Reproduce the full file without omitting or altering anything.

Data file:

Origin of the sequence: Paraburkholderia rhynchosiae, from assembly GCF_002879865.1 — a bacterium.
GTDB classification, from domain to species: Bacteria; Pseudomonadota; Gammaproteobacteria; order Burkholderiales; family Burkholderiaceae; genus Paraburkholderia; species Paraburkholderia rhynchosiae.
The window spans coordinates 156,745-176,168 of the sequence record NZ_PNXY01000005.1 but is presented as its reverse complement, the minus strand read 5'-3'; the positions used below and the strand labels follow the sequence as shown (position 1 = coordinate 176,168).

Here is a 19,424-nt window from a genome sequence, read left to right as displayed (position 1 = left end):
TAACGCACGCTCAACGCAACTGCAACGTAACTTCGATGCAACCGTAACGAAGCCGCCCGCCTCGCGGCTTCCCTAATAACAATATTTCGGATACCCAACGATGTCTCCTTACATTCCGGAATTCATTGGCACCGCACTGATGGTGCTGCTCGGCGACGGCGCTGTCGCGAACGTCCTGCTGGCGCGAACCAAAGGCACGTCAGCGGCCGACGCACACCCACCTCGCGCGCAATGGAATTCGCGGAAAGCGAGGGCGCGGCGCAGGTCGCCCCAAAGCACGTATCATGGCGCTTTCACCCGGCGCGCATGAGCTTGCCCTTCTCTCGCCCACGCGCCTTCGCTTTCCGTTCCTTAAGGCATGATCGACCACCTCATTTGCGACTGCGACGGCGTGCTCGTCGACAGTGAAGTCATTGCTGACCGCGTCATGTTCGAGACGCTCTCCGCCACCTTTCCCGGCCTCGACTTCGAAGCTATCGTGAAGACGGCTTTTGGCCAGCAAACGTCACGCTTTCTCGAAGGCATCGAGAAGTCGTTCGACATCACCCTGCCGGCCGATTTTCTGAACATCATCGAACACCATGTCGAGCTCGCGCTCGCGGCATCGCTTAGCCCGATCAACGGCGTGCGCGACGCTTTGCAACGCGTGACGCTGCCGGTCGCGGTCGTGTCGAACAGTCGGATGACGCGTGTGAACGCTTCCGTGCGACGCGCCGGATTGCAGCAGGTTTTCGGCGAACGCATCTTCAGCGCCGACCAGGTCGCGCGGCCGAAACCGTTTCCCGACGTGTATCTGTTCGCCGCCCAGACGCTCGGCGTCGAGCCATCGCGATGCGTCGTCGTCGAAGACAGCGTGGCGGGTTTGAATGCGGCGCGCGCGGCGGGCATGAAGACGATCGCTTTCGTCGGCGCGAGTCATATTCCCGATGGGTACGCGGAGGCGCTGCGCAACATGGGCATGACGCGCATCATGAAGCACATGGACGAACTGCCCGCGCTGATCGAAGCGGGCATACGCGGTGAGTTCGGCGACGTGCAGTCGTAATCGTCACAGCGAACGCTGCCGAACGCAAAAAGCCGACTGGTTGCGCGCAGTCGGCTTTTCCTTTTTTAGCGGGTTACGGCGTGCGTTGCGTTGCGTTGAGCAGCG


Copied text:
Origin of the sequence: Paraburkholderia rhynchosiae, from assembly GCF_002879865.1 — a bacterium.
GTDB classification, from domain to species: Bacteria; Pseudomonadota; Gammaproteobacteria; order Burkholderiales; family Burkholderiaceae; genus Paraburkholderia; species Paraburkholderia rhynchosiae.
The window spans coordinates 156,745-176,168 of the sequence record NZ_PNXY01000005.1 but is presented as its reverse complement, the minus strand read 5'-3'; the positions used below and the strand labels follow the sequence as shown (position 1 = coordinate 176,168).

Here is a 19,424-nt window from a genome sequence, read left to right as displayed (position 1 = left end):
TAACGCACGCTCAACGCAACTGCAACGTAACTTCGATGCAACCGTAACGAAGCCGCCCGCCTCGCGGCTTCCCTAATAACAATATTTCGGATACCCAACGATGTCTCCTTACATTCCGGAATTCATTGGCACCGCACTGATGGTGCTGCTCGGCGACGGCGCTGTCGCGAACGTCCTGCTGGCGCGAACCAAAGGCACGTCAGCGGCCGACGCACACCCACCTCGCGCGCAATGGAATTCGCGGAAAGCGAGGGCGCGGCGCAGGTCGCCCCAAAGCACGTATCATGGCGCTTTCACCCGGCGCGCATGAGCTTGCCCTTCTCTCGCCCACGCGCCTTCGCTTTCCGTTCCTTAAGGCATGATCGACCACCTCATTTGCGACTGCGACGGCGTGCTCGTCGACAGTGAAGTCATTGCTGACCGCGTCATGTTCGAGACGCTCTCCGCCACCTTTCCCGGCCTCGACTTCGAAGCTATCGTGAAGACGGCTTTTGGCCAGCAAACGTCACGCTTTCTCGAAGGCATCGAGAAGTCGTTCGACATCACCCTGCCGGCCGATTTTCTGAACATCATCGAACACCATGTCGAGCTCGCGCTCGCGGCATCGCTTAGCCCGATCAACGGCGTGCGCGACGCTTTGCAACGCGTGACGCTGCCGGTCGCGGTCGTGTCGAACAGTCGGATGACGCGTGTGAACGCTTCCGTGCGACGCGCCGGATTGCAGCAGGTTTTCGGCGAACGCATCTTCAGCGCCGACCAGGTCGCGCGGCCGAAACCGTTTCCCGACGTGTATCTGTTCGCCGCCCAGACGCTCGGCGTCGAGCCATCGCGATGCGTCGTCGTCGAAGACAGCGTGGCGGGTTTGAATGCGGCGCGCGCGGCGGGCATGAAGACGATCGCTTTCGTCGGCGCGAGTCATATTCCCGATGGGTACGCGGAGGCGCTGCGCAACATGGGCATGACGCGCATCATGAAGCACATGGACGAACTGCCCGCGCTGATCGAAGCGGGCATACGCGGTGAGTTCGGCGACGTGCAGTCGTAATCGTCACAGCGAACGCTGCCGAACGCAAAAAGCCGACTGGTTGCGCGCAGTCGGCTTTTCCTTTTTTAGCGGGTTACGGCGTGCGTTGCGTTGCGTTGAGCAGCG